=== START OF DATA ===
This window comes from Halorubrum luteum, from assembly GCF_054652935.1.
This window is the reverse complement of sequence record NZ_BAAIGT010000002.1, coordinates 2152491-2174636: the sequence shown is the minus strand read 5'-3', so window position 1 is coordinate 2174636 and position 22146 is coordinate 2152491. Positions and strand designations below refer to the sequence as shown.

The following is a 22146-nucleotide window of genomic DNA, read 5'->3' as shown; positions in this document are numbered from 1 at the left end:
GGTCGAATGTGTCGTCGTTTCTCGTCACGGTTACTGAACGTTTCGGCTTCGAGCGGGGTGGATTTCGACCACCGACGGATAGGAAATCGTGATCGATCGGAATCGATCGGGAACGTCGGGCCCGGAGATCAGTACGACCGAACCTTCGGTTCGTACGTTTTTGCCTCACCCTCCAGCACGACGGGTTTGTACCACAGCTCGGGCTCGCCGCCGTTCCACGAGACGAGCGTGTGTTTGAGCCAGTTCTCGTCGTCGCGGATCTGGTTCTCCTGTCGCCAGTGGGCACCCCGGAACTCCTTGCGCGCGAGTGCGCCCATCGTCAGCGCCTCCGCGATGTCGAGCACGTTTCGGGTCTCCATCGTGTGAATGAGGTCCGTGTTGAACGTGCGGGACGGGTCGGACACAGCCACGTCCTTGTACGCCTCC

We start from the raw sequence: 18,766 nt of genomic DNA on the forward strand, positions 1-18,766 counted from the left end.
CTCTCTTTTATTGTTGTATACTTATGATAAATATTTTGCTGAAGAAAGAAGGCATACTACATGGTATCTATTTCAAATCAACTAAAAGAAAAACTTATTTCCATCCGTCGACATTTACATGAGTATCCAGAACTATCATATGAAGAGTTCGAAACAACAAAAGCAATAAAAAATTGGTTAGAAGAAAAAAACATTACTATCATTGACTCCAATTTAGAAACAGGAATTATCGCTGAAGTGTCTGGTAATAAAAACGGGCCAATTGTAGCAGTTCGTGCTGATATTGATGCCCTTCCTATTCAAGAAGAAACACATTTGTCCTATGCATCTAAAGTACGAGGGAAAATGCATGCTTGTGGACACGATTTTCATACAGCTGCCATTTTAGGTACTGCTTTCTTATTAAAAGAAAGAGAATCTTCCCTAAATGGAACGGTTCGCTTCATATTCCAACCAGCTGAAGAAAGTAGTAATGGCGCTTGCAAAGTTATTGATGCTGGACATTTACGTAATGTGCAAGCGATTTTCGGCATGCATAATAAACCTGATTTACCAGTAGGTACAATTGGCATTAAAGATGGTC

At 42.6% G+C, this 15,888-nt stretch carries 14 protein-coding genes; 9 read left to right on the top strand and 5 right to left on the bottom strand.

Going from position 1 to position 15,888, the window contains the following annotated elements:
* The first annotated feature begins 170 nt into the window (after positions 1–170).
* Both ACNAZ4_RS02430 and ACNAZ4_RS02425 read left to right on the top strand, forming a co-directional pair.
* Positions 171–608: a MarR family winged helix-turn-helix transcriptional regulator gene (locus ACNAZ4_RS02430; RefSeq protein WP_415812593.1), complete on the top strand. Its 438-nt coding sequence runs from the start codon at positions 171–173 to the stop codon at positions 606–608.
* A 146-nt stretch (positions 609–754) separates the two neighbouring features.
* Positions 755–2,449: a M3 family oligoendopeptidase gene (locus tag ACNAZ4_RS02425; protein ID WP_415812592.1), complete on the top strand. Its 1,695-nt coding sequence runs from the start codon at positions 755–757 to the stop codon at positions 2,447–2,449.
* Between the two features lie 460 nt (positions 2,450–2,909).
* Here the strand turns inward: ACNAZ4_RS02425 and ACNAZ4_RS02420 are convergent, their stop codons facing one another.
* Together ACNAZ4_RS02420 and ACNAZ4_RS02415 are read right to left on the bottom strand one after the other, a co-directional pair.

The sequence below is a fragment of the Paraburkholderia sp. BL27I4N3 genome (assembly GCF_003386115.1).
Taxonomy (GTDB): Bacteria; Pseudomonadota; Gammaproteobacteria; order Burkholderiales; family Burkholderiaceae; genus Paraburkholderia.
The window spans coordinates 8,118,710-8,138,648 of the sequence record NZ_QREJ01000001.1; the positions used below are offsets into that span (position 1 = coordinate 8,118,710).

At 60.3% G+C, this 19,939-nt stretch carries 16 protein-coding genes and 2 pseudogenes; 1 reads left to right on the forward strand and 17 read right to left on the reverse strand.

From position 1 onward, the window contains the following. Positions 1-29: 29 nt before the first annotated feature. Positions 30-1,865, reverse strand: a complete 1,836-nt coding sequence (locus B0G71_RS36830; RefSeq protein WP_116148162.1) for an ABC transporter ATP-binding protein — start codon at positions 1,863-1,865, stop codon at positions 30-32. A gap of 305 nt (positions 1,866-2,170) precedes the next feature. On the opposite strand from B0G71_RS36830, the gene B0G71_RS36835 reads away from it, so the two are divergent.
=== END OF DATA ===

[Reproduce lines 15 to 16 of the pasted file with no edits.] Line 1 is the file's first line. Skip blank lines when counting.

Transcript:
* Here the strand turns inward: ACNAZ4_RS02425 and ACNAZ4_RS02420 are convergent, their stop codons facing one another.
* Together ACNAZ4_RS02420 and ACNAZ4_RS02415 are read right to left on the bottom strand one after the other, a co-directional pair.